[smaller, sleeker design.] The Osborne I was introduced in 1981. The Kaypro II (there was no Kaypro I) was slightly larger then the Osborne, and weighed 6 pounds more.

      One of Kaypro's advantages was a larger screen IIRC. That may have made it look "sleeker".
      • by nurb432 ( 527695 )
        There was an optional external video display for the osborne. But that does sort of blow it being portable.
        • by Dog-Cow ( 21281 )
          Virtually every laptop produced today has a video out for an external monitor. Does that stop them from being portables too?
    • I'm sure there are plenty of other factual errors in TFA, then. I only skimmed and spotted the "2K VIC-20" part.

      I don't think a VIC-20 would even RUN with only 2K of RAM installed (and to get so little, you'd have to take a soldering iron to the main board). They shipped with 5KB RAM with 3583 bytes free for BASIC programs. Some of that would be around 0-page, some of it must be mapped higher for video.
  • by LordSnooty ( 853791 ) on Sunday August 19, 2007 @01:30PM (#20286703)
    The link goes to page 2 of the article.

    I'd be interested to learn more about the "iPod prototype" - described as a Mac in a briefcase - how was the music stored on this? If it were on separate medium such as cassette, disk or somesuch then is it really a prototype of anything? Would it not be a similar, more cumbersome version of the Walkman, which had already appeared by 1980. Since it's a Mac I'd like to say the files were in AIFF format, 'cept WP says that was developed in 1988. What was the state of audio compression at the turn of the eighties? Uncompressed audio seems unrealistic on yesterday's storage media.
    • by jimicus ( 737525 )
      I don't know about early Apples, but in the early 1980's it was fairly common for personal computers to use audio cassettes for data and program storage. Wouldn't surprise me if someone built a computer which had a built-in audio cassette player which could be used for both audio tape playback and loading software.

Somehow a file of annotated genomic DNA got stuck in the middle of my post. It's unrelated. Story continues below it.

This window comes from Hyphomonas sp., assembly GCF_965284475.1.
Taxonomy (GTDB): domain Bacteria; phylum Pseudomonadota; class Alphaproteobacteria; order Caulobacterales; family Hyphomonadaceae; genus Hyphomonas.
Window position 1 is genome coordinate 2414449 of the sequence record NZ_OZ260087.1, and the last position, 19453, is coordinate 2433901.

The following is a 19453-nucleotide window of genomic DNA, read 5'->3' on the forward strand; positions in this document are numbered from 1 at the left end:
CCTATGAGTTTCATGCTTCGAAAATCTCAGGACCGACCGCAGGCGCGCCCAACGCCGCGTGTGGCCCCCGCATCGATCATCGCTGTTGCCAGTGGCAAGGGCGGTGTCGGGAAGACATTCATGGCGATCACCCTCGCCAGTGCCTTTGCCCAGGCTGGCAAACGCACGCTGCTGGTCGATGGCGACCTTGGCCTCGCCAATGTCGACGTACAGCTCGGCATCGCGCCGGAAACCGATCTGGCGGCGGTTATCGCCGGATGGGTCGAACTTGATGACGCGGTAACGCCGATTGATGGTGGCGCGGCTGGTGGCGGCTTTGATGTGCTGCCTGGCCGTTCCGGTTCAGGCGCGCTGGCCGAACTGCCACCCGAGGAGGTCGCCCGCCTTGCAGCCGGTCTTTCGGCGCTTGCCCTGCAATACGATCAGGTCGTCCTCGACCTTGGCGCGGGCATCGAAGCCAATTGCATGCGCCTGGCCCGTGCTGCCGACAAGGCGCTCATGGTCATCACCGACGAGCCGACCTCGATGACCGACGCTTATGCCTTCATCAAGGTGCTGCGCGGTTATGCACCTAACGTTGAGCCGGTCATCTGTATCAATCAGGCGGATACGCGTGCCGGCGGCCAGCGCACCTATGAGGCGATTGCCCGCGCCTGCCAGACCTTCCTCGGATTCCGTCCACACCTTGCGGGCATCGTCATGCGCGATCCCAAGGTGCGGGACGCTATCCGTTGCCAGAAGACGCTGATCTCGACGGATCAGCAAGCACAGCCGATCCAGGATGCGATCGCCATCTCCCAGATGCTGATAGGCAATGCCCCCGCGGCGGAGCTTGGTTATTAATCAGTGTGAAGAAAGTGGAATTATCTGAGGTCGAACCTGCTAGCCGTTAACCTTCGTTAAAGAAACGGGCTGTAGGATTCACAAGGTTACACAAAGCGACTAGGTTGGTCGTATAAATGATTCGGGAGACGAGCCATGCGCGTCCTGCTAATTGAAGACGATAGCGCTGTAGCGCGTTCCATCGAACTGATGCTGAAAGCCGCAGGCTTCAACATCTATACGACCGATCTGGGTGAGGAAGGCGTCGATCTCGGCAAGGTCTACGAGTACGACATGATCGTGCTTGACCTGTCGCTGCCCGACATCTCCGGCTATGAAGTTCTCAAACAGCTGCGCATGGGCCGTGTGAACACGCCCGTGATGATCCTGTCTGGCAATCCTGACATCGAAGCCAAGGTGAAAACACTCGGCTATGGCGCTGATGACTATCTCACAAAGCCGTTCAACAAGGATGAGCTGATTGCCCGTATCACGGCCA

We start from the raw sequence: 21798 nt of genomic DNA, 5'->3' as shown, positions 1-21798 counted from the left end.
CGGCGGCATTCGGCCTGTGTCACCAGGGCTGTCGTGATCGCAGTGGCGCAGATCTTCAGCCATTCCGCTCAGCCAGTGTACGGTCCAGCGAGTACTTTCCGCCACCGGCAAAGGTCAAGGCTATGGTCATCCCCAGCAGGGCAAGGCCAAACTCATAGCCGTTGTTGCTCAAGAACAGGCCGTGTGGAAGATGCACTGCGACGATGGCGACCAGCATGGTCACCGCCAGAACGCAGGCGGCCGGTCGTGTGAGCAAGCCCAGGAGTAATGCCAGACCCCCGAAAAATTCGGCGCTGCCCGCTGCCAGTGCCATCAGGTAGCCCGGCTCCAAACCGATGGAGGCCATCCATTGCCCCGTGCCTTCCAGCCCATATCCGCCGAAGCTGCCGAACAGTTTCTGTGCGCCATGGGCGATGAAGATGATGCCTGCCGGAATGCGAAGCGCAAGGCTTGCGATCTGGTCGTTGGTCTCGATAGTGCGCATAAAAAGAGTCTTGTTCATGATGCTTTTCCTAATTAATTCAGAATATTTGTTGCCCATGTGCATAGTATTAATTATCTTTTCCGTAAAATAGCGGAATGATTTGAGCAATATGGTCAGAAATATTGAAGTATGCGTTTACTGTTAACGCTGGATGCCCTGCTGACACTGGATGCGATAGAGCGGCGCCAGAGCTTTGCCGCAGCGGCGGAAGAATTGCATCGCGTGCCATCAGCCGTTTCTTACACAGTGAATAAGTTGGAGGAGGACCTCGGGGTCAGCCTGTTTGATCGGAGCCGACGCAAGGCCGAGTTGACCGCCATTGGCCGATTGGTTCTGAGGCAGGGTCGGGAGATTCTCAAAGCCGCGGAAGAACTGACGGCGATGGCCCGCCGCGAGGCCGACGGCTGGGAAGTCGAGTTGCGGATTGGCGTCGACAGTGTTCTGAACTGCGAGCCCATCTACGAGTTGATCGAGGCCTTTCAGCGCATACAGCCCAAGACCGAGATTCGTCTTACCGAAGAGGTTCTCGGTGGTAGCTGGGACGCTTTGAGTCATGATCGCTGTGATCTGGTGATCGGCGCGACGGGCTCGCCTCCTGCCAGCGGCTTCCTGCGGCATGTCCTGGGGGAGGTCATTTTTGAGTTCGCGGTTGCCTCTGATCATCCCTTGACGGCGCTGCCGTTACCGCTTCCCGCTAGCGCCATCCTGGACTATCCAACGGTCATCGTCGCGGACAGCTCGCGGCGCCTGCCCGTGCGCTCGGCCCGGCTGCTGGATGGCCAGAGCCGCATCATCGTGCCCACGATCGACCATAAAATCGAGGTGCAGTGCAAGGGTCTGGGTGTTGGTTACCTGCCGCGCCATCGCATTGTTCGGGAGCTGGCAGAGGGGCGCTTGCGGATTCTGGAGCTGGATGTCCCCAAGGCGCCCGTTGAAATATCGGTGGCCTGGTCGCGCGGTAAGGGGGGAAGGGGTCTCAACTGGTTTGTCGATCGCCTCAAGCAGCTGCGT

• Quite, only I had one of those with my ZX Spectrum, as long as I disconnected the EAR lead. Hardly a "prototype portable music player" though...
      • Re: (Score:3, Interesting)

        by OakDragon ( 885217 )
        My 2nd computer was a TRS-80 Color Computer II. Unfortunately, I could not afford the disk drive for it. Here are a couple of ways I used the tape drive to provide music for my programs.

        The first was really a demo. I made a BASIC program to fill the screen with the James Bond "007" logo as the tape drive played "View to a Kill" (which I "downloaded" by holding the tape recorder up to the radio speaker). The program loaded, and started drawing to screen, while the sound played through the computer's hardwa

        • by TopShelf ( 92521 )
          My first computer was an Atari 400, and the Kingdom game (a Hammurabi clone) did something similar, playing title music and an audio introduction through the tape drive...
      • by RedMage ( 136286 )

        There was - it was called the PET. While the 4032 and 8032 (and the later SuperPET) used an external (but still proprietary) cassette recorder, the 2001 had it built in, next to the keyboard. Actually, I don't remember exactly if the PET could play audio through the cassette drive, but I do remember that it was a little more reliable than, say, the TRS-80, for loading, as long as the tape alignment was good.

        Someone else mentioned the Spectrum...

        I never actually used in anger a cassette tape for data storag
      • by rbanffy ( 584143 )
        Actually, quite a few computers in the late 70s and early 80s had cassette tape drives built in. I remember the PET, of course. There were some ZX Spectrum-based machines (in the post-Sinclair life-cycle) and I remember a TRS-80 model I clone made by Dismac (I am from Brazil) that had one next to its keyboard.

        A trip to [] should turn up a lot of them.
      • Really clever people like Atari used stereo data recorders with their machines. On software like 'Conversational Spanish', one track would load data while the other talked away giving examples of words & pronounciation etc. Some games had the load music on the audio track for extra quality.